Growing individualism and a more educated citizenry can make it hard to reach common ground at times - that is the challenge faced by the Government, said Emeritus Senior Minister Goh Chok Tong.
While it is good that Singaporeans are able to pursue their own interests, he said, one negative outcome is that it is difficult to get them to move as one people - and not just as a collection of people.
"The task of creating a national identity, creating a national conversation is much more difficult because each one of us has our own interests," he said at the annual Reach Contributors' Forum at Holiday Inn Singapore yesterday.
"We have to now evaluate how we can then get people to listen to the same channel. Not all the time but from time to time," he said.
He noted that Reach has come a long way since the days of its predecessor, the Feedback Unit, which was set up by Mr Goh in 1985.
"The task of creating a national identity, creating a national conversation is much more difficult because each one of us has our own interests. We have to now evaluate how we can then get people to listen to the same channel. Not all the time but from time to time."
EMERITUS SENIOR MINISTER GOH CHOK TONG, at the annual Reach Contributors' Forum
The Feedback Unit was restructured and renamed Reach in 2006.
Over the years, Reach has gone from just having face-to-face engagement sessions to the creation of Listening Points, which are booths in public areas such as shopping malls and transport nodes.
It has also created "digital engagement platforms" on Facebook, Twitter and Instagram.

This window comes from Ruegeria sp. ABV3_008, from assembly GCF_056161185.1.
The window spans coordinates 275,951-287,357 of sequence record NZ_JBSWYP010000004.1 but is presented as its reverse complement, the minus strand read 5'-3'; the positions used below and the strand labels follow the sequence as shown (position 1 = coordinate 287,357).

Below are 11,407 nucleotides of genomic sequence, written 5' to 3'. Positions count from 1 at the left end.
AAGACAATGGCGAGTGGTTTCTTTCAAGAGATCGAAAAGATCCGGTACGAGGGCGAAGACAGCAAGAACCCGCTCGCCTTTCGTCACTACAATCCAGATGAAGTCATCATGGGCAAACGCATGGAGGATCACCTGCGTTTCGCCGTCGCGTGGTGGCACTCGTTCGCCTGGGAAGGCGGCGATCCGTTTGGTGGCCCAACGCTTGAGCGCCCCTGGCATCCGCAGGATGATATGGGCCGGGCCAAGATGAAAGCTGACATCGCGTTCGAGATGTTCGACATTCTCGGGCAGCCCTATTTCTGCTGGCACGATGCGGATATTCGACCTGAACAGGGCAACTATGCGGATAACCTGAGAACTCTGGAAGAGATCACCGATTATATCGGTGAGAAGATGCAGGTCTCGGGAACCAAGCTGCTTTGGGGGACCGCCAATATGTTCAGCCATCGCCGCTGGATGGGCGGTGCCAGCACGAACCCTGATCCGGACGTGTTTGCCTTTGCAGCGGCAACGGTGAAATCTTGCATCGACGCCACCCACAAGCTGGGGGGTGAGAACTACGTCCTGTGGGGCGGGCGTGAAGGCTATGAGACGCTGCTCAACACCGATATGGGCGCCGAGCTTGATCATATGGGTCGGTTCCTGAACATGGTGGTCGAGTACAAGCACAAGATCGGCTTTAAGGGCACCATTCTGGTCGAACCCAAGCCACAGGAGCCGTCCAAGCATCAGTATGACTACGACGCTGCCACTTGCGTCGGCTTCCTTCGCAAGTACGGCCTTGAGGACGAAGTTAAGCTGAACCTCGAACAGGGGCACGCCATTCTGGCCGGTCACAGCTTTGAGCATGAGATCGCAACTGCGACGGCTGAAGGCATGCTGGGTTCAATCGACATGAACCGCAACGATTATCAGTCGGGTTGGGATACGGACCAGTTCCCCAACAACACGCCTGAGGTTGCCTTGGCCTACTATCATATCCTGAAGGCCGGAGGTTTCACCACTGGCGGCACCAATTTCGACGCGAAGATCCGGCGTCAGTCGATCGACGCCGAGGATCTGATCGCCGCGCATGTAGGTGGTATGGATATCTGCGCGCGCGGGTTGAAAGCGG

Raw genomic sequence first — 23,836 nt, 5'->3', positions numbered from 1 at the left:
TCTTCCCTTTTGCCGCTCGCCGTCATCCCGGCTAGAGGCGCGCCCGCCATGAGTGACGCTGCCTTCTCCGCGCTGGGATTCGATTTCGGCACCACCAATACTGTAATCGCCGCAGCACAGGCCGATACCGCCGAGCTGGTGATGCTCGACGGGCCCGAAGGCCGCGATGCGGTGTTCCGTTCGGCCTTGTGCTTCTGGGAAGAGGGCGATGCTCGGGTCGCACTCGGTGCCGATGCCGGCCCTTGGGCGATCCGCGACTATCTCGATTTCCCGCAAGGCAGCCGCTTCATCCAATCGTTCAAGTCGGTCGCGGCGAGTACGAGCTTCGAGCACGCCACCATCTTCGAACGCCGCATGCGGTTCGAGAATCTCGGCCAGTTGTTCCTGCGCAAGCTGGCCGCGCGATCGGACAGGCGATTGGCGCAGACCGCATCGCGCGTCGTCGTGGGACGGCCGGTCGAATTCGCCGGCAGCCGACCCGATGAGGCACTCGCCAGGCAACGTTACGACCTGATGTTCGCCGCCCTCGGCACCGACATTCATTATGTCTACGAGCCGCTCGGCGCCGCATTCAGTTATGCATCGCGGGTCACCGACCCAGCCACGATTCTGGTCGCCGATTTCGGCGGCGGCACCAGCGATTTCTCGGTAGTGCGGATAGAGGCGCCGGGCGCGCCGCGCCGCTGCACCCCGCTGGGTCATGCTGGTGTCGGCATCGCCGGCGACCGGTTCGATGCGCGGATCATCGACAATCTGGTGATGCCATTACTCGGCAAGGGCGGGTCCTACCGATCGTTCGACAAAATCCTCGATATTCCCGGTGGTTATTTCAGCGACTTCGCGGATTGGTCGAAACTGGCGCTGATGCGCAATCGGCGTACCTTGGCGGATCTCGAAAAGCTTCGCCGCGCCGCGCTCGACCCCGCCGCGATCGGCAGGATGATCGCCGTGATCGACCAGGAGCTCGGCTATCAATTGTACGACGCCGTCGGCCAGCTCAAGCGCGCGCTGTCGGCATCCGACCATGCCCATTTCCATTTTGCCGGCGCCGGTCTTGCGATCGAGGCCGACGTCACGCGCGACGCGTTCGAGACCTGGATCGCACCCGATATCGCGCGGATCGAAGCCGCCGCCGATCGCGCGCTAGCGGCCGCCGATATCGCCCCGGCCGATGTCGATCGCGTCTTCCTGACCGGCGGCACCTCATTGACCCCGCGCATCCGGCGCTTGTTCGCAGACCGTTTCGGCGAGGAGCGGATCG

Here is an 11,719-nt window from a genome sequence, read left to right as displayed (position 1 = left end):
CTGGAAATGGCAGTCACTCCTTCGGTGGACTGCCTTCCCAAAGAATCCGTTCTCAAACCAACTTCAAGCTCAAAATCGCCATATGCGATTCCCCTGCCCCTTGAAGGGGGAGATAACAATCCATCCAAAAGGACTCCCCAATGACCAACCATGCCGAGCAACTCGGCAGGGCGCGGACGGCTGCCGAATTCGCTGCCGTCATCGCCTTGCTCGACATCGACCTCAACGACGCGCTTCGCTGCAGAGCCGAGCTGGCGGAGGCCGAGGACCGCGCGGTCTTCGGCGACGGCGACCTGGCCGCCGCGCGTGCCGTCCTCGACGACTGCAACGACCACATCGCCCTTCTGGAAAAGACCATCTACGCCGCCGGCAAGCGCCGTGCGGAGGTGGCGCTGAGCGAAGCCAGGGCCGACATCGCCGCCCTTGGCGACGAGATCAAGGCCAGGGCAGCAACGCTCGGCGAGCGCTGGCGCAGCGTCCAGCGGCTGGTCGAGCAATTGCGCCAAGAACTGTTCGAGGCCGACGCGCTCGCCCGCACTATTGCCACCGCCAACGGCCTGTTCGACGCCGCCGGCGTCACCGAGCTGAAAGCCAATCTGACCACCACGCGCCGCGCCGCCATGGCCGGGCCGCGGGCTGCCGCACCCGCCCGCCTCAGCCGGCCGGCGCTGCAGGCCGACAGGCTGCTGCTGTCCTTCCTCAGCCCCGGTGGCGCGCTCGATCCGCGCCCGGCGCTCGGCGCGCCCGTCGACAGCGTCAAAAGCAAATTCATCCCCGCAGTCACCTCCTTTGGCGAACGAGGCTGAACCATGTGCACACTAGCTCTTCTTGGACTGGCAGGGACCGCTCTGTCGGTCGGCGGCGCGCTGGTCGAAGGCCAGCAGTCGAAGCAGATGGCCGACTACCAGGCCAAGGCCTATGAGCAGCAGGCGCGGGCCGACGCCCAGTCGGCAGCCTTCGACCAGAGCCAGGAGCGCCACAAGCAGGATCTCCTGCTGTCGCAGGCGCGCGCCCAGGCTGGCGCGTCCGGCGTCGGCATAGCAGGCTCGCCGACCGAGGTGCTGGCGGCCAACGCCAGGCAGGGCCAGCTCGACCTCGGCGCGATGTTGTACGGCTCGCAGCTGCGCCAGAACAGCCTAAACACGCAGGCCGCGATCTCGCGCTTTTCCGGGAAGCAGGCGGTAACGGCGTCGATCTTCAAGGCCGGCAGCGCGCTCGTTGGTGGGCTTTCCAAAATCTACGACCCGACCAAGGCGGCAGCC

Yesterday, Reach launched its revamped website, which is compatible for use on mobile devices as well as allows contributors to upload photos, videos and website links in discussion threads.
Senior Minister of State for Health and Manpower Amy Khor, who is also chairman of Reach, said that more Singaporeans are turning to online platforms to stay informed and comment on government policies.
Reach received 27,140 items of online feedback in 2014, more than twice the 11,797 received in 2009.
The revamped website has ensured its relevance to citizens, said Dr Khor.
Mr Goh said that the next stage for Reach is to look at how the platform can be further improved to facilitate more active participation in policy decisions.
"The more informed we are as citizens, the more we want to participate in government," he said.
He noted that politics in Singapore is getting more diverse, with most people wanting to express their views constructively, though a minority does so negatively.
"The country is moving in the direction of many other Western countries where the population is divided," he said. "So Reach therefore has to look at how you can bring everybody in."
He stressed that it does not mean people who do not vote for the Government are wrong. He said in his speech: "No, that is not what I am saying. I am saying you have to take into account their views...
"How do we then bring them in, and have a discussion, and then forge consensus to move forward."
Dr Khor agreed.
"Truly and sincerely, we welcome naysayers who make reasoned comments on any policy, and are unafraid to speak their mind on issues that they are fired up about," she said.